In the first installment of this series, we looked at how REG devices (or Random Event Generators) were used in mind-over-matter experiments. Today we’ll look at the difference in early studies and recent studies that show the difference between focused attention and focused intent.
The experiments at the PEAR lab began in 1979, but physicist and parapsychologist Helmut Schmidt had been using REG devices in consciousness studies since the 1960s. For the most part, all of these studies involved a strictly controlled environment where a person focused their intent on causing the REG device to deviate significantly from random. Many variations on this theme were run including having the person be miles away or focusing their intent long after the REG data had been run and sealed. Regardless of distance or time, the results were still the same. The “intender” had the same effect on the REG as if they had been sitting in the room with it while it was running.
The natural evolution of such studies became what is now the Global Consciousness Project (GCP), which monitors field REG devices all over the world. The data they have archived for the past decade clearly shows a significant shift from random in the REG devices just before a major event happens somewhere in the world.
There are important differences between the PEAR and GCP studies. In the PEAR experiments, the person attempting to affect the device used focused intention. There was a specific goal, or target, that they were trying to achieve. With the GCP study, there is no specific goal and the recorded events are in reaction to an event.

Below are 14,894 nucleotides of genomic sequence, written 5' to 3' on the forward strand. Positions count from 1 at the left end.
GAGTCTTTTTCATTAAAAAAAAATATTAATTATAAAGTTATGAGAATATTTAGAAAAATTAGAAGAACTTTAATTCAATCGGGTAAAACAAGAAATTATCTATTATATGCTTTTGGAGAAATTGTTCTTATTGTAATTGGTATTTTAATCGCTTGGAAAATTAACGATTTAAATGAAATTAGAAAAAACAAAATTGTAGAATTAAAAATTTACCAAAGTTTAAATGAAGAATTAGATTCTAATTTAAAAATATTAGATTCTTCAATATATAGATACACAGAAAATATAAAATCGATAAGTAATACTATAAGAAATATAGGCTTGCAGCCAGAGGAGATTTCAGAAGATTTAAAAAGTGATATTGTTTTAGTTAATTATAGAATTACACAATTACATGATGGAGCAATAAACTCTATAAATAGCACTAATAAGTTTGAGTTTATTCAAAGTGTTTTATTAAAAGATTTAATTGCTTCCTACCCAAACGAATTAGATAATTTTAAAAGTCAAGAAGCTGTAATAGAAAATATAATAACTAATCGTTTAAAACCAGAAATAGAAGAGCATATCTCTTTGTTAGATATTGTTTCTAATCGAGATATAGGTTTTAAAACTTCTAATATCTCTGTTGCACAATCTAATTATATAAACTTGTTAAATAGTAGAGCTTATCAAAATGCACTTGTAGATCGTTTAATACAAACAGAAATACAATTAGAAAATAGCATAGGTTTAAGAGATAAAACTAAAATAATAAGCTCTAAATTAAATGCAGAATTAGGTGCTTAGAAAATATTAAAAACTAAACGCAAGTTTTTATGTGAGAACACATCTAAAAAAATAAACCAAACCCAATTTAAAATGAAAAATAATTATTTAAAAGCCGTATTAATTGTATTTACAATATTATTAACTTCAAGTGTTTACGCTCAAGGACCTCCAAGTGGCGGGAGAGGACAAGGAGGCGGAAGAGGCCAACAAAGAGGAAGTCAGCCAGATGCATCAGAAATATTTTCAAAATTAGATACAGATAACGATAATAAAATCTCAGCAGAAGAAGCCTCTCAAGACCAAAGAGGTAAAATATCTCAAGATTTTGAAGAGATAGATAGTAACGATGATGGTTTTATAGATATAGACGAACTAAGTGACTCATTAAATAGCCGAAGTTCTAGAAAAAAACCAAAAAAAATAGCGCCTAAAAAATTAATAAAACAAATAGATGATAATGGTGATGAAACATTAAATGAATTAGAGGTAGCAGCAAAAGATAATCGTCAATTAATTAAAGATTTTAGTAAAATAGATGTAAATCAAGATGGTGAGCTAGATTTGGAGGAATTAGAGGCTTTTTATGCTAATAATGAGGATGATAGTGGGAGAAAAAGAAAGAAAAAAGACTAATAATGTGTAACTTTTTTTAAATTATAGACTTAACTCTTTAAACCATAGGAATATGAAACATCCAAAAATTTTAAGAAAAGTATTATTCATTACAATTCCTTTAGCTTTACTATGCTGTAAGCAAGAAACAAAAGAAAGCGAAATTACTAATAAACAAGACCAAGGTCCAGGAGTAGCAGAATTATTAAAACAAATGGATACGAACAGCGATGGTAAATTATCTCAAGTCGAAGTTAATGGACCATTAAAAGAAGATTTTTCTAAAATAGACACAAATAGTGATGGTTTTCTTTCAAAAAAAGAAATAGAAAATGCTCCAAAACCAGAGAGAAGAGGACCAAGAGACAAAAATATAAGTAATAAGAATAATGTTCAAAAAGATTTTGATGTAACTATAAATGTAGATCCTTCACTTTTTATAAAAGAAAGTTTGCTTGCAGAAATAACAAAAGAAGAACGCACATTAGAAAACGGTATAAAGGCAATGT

In other words, the PEAR study measured focused intent. The GCP measures focused attention. The PEAR study measured an individual’s intent. The GCP measures global consciousness.
The difference in these studies brings to bear an entirely new aspect to future experiments and helps scientists develop trials that distinguish what type of data they are gathering. This is especially important in studies on energetic healing.
In the next installment, we’ll look at healing studies and why the PEAR and GCP models are inadequate models to show the whole picture of what is transpiring.
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